Although the conclusions of this study could be interpreted as controversial, it is undoubtedly intuitive that, as population increases, the demand for resources increases as well. After all, if the population continues to grow, and our exploitation of resources and consequent perpetuation of climate change and pollution stays the same or increases, then why wouldn’t overpopulation bring about further environmental damage? Notably, population has been growing at shocking rates in recent history. Currently, there are about 7 billion people in the world, which is about twice as many people as in 1960 (Connor). Furthermore, the United Nations has predicted that there will be about 9 billion people on the Earth in 2050, meaning that there is an extra 200,000 people every day (Connor). In a world that embraces “tech fixes,” people might assume that population will not be much of a problem in the end (or, perhaps, people from the United States assume that it will only affect “other” nations). But it is unequivocal that we as humans are using far too much of the Earth: The WWF and the Worldwatch Institute in Washington report that humans are exploiting about “20 percent more renewable resources than can be replaced each year” (Connor). John Guillebaud, a professor of family planning and reproductive health and co-chair of the Optimum Population Trust, said that there would have to be four Earths worth of natural resources in 2050 to sustain the projected population at that time (Connor). Additionally, if people continue their current level of consumption, the planet will consequently need more than double the power that it currently has (Krauss). Essentially, overpopulation and current levels of consumption are neither sustainable currently nor does it seem that they will be any time in the future.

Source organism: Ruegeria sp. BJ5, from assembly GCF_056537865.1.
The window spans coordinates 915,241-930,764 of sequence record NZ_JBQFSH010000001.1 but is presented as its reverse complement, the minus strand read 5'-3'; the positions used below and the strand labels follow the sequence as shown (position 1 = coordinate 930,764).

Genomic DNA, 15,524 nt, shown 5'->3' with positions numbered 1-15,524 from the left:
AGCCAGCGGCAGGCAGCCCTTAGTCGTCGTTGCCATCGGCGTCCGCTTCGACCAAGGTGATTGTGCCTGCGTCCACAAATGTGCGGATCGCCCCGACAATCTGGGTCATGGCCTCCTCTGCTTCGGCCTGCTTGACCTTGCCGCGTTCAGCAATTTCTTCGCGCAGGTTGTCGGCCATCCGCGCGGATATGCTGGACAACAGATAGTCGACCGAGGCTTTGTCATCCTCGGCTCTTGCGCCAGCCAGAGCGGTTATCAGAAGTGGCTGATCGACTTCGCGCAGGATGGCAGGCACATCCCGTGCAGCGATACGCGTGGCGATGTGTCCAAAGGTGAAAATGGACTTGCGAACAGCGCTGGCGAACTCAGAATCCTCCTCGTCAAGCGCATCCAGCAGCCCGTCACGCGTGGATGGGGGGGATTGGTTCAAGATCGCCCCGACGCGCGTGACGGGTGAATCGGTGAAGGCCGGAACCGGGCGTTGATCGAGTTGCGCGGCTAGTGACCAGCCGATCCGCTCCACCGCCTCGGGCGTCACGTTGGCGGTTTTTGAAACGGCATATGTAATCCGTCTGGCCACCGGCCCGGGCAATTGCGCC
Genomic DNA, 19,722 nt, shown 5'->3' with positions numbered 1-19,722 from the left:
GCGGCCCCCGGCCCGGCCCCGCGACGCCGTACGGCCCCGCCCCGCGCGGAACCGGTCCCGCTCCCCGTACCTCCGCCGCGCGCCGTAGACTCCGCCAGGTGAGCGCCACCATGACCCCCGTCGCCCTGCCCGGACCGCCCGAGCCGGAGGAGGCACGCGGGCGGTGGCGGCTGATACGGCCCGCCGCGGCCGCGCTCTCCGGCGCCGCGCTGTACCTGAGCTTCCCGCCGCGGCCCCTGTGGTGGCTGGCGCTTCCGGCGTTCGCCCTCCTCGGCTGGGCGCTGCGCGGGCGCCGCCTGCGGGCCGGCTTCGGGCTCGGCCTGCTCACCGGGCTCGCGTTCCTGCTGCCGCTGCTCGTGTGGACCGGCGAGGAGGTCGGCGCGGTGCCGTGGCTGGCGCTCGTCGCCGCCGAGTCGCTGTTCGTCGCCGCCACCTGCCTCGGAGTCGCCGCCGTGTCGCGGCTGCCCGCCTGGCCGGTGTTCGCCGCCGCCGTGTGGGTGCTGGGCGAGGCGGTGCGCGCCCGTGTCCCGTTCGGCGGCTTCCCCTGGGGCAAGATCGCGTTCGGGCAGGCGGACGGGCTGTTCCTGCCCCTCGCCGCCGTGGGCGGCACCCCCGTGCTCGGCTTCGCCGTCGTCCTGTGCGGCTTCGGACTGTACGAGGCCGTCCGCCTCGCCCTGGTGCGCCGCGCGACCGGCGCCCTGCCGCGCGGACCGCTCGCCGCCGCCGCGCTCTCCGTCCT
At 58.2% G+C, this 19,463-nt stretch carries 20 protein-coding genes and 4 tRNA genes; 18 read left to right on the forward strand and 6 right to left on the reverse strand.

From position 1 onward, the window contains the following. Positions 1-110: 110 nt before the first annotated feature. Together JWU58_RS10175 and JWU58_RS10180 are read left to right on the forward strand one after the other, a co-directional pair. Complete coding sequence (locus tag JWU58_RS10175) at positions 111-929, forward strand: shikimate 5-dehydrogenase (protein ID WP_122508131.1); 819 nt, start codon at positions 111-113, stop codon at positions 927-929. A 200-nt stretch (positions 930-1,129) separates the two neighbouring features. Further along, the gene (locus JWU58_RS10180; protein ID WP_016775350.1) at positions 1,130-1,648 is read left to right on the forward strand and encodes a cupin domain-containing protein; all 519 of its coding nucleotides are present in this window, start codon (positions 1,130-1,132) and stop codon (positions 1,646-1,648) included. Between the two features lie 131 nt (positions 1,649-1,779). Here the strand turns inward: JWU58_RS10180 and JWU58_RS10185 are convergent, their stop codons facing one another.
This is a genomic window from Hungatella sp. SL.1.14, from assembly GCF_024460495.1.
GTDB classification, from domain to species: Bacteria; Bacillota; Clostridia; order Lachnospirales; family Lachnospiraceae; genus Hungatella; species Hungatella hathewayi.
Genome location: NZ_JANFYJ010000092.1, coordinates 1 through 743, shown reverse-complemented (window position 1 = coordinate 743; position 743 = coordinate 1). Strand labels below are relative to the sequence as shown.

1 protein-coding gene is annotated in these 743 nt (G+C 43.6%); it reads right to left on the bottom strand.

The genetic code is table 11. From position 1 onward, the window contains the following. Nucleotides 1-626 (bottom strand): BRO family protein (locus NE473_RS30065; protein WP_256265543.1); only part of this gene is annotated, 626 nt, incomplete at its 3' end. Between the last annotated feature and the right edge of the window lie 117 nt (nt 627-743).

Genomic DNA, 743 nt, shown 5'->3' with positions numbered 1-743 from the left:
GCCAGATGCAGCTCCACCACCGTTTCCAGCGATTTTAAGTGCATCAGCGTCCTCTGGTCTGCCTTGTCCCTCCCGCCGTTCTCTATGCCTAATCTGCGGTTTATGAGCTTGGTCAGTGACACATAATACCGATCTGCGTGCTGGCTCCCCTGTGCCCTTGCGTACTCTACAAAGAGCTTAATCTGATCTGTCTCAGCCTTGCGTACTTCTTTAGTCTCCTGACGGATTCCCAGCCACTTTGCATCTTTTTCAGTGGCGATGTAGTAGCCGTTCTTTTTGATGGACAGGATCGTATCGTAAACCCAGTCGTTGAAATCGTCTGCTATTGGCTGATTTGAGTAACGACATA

Given the seriousness of these findings, Guillebaud and Director of the British Antarctic Survey Chris Rapley have criticized environmental organizations for neglecting the significance of overpopulation. For Guillebaud and Rapley, climate change and worldwide pollution are issues that cannot be addressed until the malignancy of overpopulation is recognized (Connor). In an interview with The Independent, Guillebaud said, “[Population growth] is the elephant in the room that nobody wants to talk about. Unless we reduce the human population humanely through family planning, nature will do it for us through violence, epidemics, and starvation” (Connor). Importantly, overpopulation hardly seems a conscious or advertent phenomenon: According to the United Nation, about 40 percent of pregnancies worldwide are unplanned (Pindar). As one of many people in the debate about overpopulation, Lawrence M. Krauss writes in his article “How Women Can Save the Planet” that most of these unplanned pregnancies come in countries such as India, Somalia, and Sudan where women lack accessibility to both education about contraception and contraception itself (such as birth control pills, condoms, etc.). As a result, Krauss calls for the United States to invest money in contraceptive education because it can both empower women and, literally, save the planet.